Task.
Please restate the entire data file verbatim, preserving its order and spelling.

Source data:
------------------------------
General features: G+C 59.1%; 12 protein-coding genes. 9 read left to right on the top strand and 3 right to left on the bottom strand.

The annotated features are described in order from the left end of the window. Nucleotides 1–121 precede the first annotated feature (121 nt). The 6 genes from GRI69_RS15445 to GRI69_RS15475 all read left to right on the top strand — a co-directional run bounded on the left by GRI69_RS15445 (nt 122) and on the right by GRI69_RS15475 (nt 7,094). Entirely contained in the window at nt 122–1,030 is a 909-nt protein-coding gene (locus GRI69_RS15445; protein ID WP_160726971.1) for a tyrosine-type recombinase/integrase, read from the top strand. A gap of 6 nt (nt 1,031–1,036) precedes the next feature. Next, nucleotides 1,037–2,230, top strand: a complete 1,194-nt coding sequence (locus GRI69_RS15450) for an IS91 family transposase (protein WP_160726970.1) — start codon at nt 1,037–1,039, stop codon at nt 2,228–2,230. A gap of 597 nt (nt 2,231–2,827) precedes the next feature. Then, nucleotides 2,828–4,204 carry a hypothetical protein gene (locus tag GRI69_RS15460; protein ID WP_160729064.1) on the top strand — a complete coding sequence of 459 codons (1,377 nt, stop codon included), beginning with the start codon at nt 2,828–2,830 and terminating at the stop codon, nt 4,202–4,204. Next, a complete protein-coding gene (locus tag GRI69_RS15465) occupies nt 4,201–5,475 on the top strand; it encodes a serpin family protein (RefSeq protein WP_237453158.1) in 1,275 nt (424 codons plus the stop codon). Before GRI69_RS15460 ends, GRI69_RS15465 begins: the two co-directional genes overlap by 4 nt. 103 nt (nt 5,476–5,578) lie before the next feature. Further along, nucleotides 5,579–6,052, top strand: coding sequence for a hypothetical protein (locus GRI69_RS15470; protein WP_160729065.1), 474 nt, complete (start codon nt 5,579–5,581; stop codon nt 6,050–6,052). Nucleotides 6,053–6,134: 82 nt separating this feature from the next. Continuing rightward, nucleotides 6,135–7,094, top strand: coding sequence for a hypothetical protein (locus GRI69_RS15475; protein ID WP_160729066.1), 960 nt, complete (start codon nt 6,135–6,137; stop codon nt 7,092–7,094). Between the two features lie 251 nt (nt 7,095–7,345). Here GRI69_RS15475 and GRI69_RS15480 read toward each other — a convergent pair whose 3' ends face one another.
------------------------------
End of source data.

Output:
General features: G+C 59.1%; 12 protein-coding genes. 9 read left to right on the top strand and 3 right to left on the bottom strand.

The annotated features are described in order from the left end of the window. Nucleotides 1–121 precede the first annotated feature (121 nt). The 6 genes from GRI69_RS15445 to GRI69_RS15475 all read left to right on the top strand — a co-directional run bounded on the left by GRI69_RS15445 (nt 122) and on the right by GRI69_RS15475 (nt 7,094). Entirely contained in the window at nt 122–1,030 is a 909-nt protein-coding gene (locus GRI69_RS15445; protein ID WP_160726971.1) for a tyrosine-type recombinase/integrase, read from the top strand. A gap of 6 nt (nt 1,031–1,036) precedes the next feature. Next, nucleotides 1,037–2,230, top strand: a complete 1,194-nt coding sequence (locus GRI69_RS15450) for an IS91 family transposase (protein WP_160726970.1) — start codon at nt 1,037–1,039, stop codon at nt 2,228–2,230. A gap of 597 nt (nt 2,231–2,827) precedes the next feature. Then, nucleotides 2,828–4,204 carry a hypothetical protein gene (locus tag GRI69_RS15460; protein ID WP_160729064.1) on the top strand — a complete coding sequence of 459 codons (1,377 nt, stop codon included), beginning with the start codon at nt 2,828–2,830 and terminating at the stop codon, nt 4,202–4,204. Next, a complete protein-coding gene (locus tag GRI69_RS15465) occupies nt 4,201–5,475 on the top strand; it encodes a serpin family protein (RefSeq protein WP_237453158.1) in 1,275 nt (424 codons plus the stop codon). Before GRI69_RS15460 ends, GRI69_RS15465 begins: the two co-directional genes overlap by 4 nt. 103 nt (nt 5,476–5,578) lie before the next feature. Further along, nucleotides 5,579–6,052, top strand: coding sequence for a hypothetical protein (locus GRI69_RS15470; protein WP_160729065.1), 474 nt, complete (start codon nt 5,579–5,581; stop codon nt 6,050–6,052). Nucleotides 6,053–6,134: 82 nt separating this feature from the next. Continuing rightward, nucleotides 6,135–7,094, top strand: coding sequence for a hypothetical protein (locus GRI69_RS15475; protein ID WP_160729066.1), 960 nt, complete (start codon nt 6,135–6,137; stop codon nt 7,092–7,094). Between the two features lie 251 nt (nt 7,095–7,345). Here GRI69_RS15475 and GRI69_RS15480 read toward each other — a convergent pair whose 3' ends face one another.